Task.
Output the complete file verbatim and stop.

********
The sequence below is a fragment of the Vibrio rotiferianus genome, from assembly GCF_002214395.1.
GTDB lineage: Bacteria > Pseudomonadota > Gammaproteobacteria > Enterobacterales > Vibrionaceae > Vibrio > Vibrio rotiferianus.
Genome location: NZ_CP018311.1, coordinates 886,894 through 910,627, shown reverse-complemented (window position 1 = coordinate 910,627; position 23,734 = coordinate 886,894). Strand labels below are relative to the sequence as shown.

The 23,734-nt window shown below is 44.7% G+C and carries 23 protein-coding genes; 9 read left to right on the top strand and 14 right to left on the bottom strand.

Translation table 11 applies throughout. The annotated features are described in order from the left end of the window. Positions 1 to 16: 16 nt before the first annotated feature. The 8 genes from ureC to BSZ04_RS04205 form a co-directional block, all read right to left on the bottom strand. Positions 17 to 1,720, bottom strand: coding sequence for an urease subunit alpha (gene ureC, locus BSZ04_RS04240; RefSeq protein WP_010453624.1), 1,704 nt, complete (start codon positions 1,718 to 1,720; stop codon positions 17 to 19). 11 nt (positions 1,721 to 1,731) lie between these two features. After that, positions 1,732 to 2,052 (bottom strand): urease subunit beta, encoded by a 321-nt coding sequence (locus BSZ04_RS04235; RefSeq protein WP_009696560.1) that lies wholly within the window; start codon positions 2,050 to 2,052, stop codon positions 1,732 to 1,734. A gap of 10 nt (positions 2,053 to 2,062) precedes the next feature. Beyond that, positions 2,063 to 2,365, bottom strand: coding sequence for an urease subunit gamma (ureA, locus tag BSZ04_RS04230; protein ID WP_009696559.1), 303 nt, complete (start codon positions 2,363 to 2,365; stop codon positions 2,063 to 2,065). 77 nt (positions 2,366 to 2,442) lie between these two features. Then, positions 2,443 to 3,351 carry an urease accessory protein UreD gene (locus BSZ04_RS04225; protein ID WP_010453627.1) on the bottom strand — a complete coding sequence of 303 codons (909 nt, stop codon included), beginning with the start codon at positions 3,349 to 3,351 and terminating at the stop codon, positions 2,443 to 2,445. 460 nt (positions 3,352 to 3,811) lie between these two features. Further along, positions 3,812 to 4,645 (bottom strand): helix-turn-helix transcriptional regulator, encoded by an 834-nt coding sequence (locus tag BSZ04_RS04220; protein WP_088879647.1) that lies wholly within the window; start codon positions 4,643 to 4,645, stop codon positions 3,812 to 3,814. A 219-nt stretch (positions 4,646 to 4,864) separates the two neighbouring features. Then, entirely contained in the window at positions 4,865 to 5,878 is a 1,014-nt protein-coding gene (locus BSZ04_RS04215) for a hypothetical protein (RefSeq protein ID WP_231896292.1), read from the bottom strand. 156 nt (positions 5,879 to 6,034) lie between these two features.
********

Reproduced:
The sequence below is a fragment of the Vibrio rotiferianus genome, from assembly GCF_002214395.1.
GTDB lineage: Bacteria > Pseudomonadota > Gammaproteobacteria > Enterobacterales > Vibrionaceae > Vibrio > Vibrio rotiferianus.
Genome location: NZ_CP018311.1, coordinates 886,894 through 910,627, shown reverse-complemented (window position 1 = coordinate 910,627; position 23,734 = coordinate 886,894). Strand labels below are relative to the sequence as shown.

The 23,734-nt window shown below is 44.7% G+C and carries 23 protein-coding genes; 9 read left to right on the top strand and 14 right to left on the bottom strand.

Translation table 11 applies throughout. The annotated features are described in order from the left end of the window. Positions 1 to 16: 16 nt before the first annotated feature. The 8 genes from ureC to BSZ04_RS04205 form a co-directional block, all read right to left on the bottom strand. Positions 17 to 1,720, bottom strand: coding sequence for an urease subunit alpha (gene ureC, locus BSZ04_RS04240; RefSeq protein WP_010453624.1), 1,704 nt, complete (start codon positions 1,718 to 1,720; stop codon positions 17 to 19). 11 nt (positions 1,721 to 1,731) lie between these two features. After that, positions 1,732 to 2,052 (bottom strand): urease subunit beta, encoded by a 321-nt coding sequence (locus BSZ04_RS04235; RefSeq protein WP_009696560.1) that lies wholly within the window; start codon positions 2,050 to 2,052, stop codon positions 1,732 to 1,734. A gap of 10 nt (positions 2,053 to 2,062) precedes the next feature. Beyond that, positions 2,063 to 2,365, bottom strand: coding sequence for an urease subunit gamma (ureA, locus tag BSZ04_RS04230; protein ID WP_009696559.1), 303 nt, complete (start codon positions 2,363 to 2,365; stop codon positions 2,063 to 2,065). 77 nt (positions 2,366 to 2,442) lie between these two features. Then, positions 2,443 to 3,351 carry an urease accessory protein UreD gene (locus BSZ04_RS04225; protein ID WP_010453627.1) on the bottom strand — a complete coding sequence of 303 codons (909 nt, stop codon included), beginning with the start codon at positions 3,349 to 3,351 and terminating at the stop codon, positions 2,443 to 2,445. 460 nt (positions 3,352 to 3,811) lie between these two features. Further along, positions 3,812 to 4,645 (bottom strand): helix-turn-helix transcriptional regulator, encoded by an 834-nt coding sequence (locus tag BSZ04_RS04220; protein WP_088879647.1) that lies wholly within the window; start codon positions 4,643 to 4,645, stop codon positions 3,812 to 3,814. A 219-nt stretch (positions 4,646 to 4,864) separates the two neighbouring features. Then, entirely contained in the window at positions 4,865 to 5,878 is a 1,014-nt protein-coding gene (locus BSZ04_RS04215) for a hypothetical protein (RefSeq protein ID WP_231896292.1), read from the bottom strand. 156 nt (positions 5,879 to 6,034) lie between these two features.